Her life and death revolve around momentous occasions in the Christian church. She was born on December 31st, shortly after Christmas, and passed away in spring, shortly after Easter Sunday.
Christmas is a time to celebrate one of the most famous births in history. Dot, too, was a famous birth for her family. The second youngest of four sisters, she often told me that her father doted on her. After marrying at a young age, she gave birth to two sons, who eventually went on to create families of their own. Christmas is also a time to feast, and she created feasts—both big and small—for family and friends. She was a gift to her parents and to us all.
Speaking of life, she had so much life to her. When she entered a room, you knew she was there. Never the quiet one, she often spoke her mind quite plainly. She taught me the importance and value of honesty. She shared her life with us, while being true to herself. Lively and funny, she sometimes mumbled little jokes so you felt close to her, as if you're in on something together, your shared secret.
Easter is a celebration of rebirth and the love that comes from sacrifice. Dot gave so much of herself, including her love, to others. Not only did she care for her sons, but as a nurse for over twenty years, she cared tirelessly for others in need. Her warm, bright smile made people feel special and at ease. I always admired her radiant skin and beautiful green eyes.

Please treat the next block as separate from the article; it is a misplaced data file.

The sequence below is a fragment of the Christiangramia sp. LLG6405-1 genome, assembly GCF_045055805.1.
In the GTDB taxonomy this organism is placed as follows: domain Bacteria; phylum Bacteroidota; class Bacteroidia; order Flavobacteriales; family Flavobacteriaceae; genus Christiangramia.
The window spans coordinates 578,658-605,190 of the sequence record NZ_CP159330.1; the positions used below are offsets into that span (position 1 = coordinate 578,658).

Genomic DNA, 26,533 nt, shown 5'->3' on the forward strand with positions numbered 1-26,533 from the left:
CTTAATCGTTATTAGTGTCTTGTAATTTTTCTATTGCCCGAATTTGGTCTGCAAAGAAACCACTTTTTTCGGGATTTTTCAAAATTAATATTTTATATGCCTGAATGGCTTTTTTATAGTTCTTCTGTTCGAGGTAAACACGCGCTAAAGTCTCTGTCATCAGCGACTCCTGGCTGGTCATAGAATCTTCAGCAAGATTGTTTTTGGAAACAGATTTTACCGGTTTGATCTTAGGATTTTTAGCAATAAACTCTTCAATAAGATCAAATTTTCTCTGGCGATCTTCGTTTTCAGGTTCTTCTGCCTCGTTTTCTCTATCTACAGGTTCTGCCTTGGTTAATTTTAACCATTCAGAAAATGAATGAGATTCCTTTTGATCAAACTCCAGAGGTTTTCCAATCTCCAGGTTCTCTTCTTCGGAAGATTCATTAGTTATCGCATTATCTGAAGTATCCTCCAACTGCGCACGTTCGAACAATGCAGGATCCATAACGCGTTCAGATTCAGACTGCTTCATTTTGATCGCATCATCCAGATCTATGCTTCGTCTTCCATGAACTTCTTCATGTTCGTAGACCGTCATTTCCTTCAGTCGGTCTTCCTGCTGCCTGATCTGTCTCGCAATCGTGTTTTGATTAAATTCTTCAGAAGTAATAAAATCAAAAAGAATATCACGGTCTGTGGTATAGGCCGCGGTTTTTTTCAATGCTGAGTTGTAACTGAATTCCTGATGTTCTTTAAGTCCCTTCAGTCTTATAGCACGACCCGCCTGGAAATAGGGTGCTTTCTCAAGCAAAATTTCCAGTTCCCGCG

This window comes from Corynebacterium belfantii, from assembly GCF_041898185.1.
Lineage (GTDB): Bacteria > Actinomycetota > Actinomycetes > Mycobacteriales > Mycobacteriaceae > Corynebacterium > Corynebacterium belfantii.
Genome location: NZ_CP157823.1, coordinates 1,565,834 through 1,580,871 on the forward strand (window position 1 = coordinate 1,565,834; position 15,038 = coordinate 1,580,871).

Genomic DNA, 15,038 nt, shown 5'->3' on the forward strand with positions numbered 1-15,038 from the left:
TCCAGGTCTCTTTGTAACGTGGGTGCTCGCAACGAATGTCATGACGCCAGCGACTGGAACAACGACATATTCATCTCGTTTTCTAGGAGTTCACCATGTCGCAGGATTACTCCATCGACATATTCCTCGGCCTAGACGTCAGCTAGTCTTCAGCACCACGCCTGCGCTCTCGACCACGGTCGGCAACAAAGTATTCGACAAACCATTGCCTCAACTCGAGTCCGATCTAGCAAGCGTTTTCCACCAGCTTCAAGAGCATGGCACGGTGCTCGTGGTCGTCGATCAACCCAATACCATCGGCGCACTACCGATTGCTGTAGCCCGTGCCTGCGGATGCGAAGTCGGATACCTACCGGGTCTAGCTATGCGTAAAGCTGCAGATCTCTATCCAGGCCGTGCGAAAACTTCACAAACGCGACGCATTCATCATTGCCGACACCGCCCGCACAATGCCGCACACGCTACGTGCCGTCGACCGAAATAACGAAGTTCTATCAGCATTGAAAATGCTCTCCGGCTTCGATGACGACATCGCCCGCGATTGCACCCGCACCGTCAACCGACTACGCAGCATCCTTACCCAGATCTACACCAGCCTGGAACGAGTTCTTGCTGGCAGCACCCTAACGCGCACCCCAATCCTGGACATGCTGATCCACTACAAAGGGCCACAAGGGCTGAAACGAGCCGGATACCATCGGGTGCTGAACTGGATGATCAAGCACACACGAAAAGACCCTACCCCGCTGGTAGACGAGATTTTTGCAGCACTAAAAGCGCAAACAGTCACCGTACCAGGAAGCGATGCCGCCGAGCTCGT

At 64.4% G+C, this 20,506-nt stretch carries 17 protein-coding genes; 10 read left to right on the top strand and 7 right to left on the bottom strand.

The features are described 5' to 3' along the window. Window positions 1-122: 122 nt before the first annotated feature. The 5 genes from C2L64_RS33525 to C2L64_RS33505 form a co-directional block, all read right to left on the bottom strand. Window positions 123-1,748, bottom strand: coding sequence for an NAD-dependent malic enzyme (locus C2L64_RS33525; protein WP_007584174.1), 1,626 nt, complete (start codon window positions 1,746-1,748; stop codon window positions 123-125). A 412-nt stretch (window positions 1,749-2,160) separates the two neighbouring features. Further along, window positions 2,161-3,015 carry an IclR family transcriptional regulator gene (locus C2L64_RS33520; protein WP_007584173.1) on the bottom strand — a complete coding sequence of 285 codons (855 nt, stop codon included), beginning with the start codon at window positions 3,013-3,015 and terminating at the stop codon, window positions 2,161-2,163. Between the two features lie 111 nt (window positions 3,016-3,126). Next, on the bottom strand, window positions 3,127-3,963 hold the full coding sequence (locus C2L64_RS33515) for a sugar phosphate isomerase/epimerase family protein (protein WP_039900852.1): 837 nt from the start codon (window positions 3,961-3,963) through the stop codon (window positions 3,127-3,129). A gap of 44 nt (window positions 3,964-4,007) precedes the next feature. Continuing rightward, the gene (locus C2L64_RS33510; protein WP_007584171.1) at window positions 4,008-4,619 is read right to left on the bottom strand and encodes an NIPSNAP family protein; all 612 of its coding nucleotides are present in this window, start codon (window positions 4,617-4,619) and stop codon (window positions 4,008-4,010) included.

Familial love expresses comfort and caring, and it's a treasure I seek to return to in order to feel whole again. Reuniting with her over the phone or in person was lovely. She helped teach me how lovely love can be.
How appropriate that we are in spring, the season of life and new beginnings. She would've loved the warmer weather of spring, although her favorite season was summer; she especially enjoyed traveling to tropical places. To her, a perfect day was sunny and warm. She died in the spring, yet her death is not an end but a beginning in a new place. She has moved on from our world to the next.